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Autos in Chennai may be renouncing optimal earnings by failing to adopt a dynamic pricing system that combines a fair rate of return and a willingness to operate. This is reflected in different developments. For one, there was an attack on bike taxi operators at Koyambedu recently which left some of them injured. Meanwhile, Chennai Metro formally introduced bike taxis run by women as a last mile option, though in a limited way.
Autorickshaw drivers supporting the activist Seeman recently held a demonstration at Valluvar Kottam, demanding a per km tariff of Rs 18 and a minimum of Rs 40 for 1.5 km. In real terms, the current tariff in Chennai is Rs 50 minimum with a per km ask of Rs 25 to Rs 50.
This writer asked one driver, a participant in the protest, what he thought was the remunerative rate for autorickshaw operation in Chennai. The favoured tariff was Rs 18 per km and a minimum of Rs 40.
Even with such clarity of thought, this popular three-wheeled transport sector remains rooted in its traditional economics of relying on demand bottlenecks, an aversion to constant operating to keep wear-and-tear and maintenance costs down, and a failure to see the power of newer technologies that can raise earnings. Evidently, the auto unions have not helped the drivers cut through this steep cultural shift.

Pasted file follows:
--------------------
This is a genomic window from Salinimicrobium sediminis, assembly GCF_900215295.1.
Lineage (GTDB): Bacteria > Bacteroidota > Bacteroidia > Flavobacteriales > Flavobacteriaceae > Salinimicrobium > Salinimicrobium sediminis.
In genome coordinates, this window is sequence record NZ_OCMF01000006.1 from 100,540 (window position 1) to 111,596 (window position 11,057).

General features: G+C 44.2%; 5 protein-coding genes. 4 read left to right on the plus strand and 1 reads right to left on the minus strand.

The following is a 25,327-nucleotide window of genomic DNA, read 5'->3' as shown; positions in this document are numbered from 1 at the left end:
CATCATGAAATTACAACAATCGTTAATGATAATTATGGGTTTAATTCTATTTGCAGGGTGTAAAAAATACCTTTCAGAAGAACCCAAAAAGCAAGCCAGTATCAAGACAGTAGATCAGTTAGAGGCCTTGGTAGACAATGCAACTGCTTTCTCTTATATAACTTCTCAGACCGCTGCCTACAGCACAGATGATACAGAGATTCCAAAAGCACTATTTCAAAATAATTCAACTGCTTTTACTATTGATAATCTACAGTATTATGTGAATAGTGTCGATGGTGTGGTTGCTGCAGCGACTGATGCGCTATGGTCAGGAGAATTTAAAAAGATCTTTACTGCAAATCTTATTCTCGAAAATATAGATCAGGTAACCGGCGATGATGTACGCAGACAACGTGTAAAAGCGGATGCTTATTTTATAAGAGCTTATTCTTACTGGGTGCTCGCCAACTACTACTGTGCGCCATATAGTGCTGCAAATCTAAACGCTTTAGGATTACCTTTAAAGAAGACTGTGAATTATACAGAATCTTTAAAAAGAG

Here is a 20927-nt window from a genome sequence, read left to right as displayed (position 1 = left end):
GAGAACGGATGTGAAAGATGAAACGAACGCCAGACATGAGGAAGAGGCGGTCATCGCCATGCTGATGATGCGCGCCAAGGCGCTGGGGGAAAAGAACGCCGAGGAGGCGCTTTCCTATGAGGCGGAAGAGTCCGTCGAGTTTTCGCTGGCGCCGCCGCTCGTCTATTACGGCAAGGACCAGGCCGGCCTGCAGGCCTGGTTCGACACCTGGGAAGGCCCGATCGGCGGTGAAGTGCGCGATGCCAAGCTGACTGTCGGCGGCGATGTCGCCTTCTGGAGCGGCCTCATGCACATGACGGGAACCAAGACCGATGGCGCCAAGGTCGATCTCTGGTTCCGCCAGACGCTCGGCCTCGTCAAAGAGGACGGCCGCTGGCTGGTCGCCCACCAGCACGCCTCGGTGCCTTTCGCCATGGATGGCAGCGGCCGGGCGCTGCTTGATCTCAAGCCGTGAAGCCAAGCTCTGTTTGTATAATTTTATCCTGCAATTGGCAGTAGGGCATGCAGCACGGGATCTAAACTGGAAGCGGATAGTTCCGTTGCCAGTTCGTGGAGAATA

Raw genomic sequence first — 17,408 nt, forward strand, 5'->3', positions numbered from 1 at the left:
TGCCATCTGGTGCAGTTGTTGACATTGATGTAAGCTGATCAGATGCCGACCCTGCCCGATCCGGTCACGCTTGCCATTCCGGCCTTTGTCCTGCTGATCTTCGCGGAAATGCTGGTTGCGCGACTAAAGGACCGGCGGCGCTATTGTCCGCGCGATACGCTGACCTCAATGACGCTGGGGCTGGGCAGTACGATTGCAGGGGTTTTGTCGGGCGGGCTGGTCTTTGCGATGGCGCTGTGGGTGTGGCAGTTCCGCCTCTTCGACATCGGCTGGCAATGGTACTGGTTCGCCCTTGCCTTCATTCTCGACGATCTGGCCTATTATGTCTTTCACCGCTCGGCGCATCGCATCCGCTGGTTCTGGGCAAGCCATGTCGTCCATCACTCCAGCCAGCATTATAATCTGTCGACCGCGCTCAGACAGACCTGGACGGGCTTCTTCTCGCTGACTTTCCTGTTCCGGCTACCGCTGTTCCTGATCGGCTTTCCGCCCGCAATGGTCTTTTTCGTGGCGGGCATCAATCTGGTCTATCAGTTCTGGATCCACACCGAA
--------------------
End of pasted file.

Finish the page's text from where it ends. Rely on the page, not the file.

Autorickshaw drivers supporting the activist Seeman recently held a demonstration at Valluvar Kottam, demanding a per km tariff of Rs 18 and a minimum of Rs 40 for 1.5 km. In real terms, the current tariff in Chennai is Rs 50 minimum with a per km ask of Rs 25 to Rs 50
It is common knowledge that before COVID-19 struck, the advent of app-based taxis, shared transport operations including cab shares, a growing base of 7-seater share auto vans now numbering over 60,000, and a shift of younger residents to two-wheelers cut the user base for autorickshaws.
After the pandemic stabilised and Chennai Metro also grew in popularity, autorickshaws should have reaped the benefits of resumed activity by embracing technology to fix fares. It should be kept in mind that unlike normal automotive petrol, autorickshaws use the far cheaper auto LPG and CNG. Today’s rate of Auto LPG is just over Rs 67 a kg compared to about Rs 103 a litre for petrol and about Rs 85 a kg for CNG. It has remained similar throughout the year. Profitability is not a difficult goal with such pricing trends.
A new approach to technology-based fare calculation would be simple. The autorickshaw concerned should quote the rate per km, and calculate the actual distance travelled, multiply that by the rate and charge the passenger. Since use of QR code-based payments is popular and autorickshaw drivers are willing to accept such payments, there is ease of use too.
The experience of Mumbai cabbies and autorickshaw drivers who lost their virtual monopoly over middle-class commutes when new metro lines became operational in January this year should be an eye-opener for their Chennai colleagues.
More choices to come